One of the great pleasures I get from reading your blog are the tales of inspiration by ordinary photographers. Because of this I wanted to share with you and your readers the following story in the hopes it will prove helpful.
Many photographers I know, including myself, get frustrated after they spend a whole day shooting and end up with only one or two really good photographs. Their mood as they look at the 25, 50, 100 or more other pictures they shot usually runs the gamut from general satisfaction to disappointment to a sense of missed opportunity.
Over the summer I had the opportunity to visit the Henri Cartier-Bresson retrospective at the Museum of Modern Art in New York City. This fantastic exhibit showcased some 300 photographs spanning the legendary photographer’s life. Each photograph was more inspiring than the next and it made me want to go right out in the street and start shooting. My exhilaration was, however, tempered by the sobering knowledge that I was going to shoot and shoot and end up with, at best, only a handful of really good pictures.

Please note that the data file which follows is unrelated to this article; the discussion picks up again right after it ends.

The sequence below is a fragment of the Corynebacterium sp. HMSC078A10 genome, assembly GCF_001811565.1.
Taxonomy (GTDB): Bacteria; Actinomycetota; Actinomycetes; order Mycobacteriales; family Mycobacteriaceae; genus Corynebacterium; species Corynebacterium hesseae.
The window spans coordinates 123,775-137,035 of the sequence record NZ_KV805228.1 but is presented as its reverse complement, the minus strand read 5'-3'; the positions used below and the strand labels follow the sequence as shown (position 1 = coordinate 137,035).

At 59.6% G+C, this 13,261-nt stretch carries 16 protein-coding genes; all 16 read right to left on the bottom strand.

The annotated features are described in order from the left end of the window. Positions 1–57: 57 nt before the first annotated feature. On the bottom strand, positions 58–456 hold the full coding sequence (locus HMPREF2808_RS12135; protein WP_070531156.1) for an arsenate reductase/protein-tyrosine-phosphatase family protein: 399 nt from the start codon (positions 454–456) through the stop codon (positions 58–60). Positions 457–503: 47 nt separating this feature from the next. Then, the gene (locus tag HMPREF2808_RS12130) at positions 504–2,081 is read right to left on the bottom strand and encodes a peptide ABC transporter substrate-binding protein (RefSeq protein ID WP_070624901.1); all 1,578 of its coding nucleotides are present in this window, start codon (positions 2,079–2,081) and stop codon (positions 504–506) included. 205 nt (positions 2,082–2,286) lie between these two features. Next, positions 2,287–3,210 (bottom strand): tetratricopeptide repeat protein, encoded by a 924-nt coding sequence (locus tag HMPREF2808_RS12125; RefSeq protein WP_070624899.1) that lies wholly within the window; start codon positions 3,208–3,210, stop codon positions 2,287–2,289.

Then, as I left, a thought began to formulate that changed my photographic life. Cartier-Bresson spent his entire life traveling the globe as a photographer and was 95 when he died. Yet, the 300 images on exhibit averaged out to a mere 3 awe-inspiring photographs per year he lived. And this was for a man whose life’s work, day in and day out, was photography. Reflecting on this caused a wave of calm and satisfaction to pervade my body.
Now when I shoot I am looking for JUST ONE fantastic photograph. I don’t get depressed if 99% of my pictures are just “pretty good” because I have come to the realization that if I achieve one “decisive moment” each time I shoot, I will end up with a collection of photographs I will be truly proud of.
Now this doesn’t mean that one day, like Henri Cartier-Bresson, I will have my own retrospective at the Museum of Modern Art – but it never hurts to dream!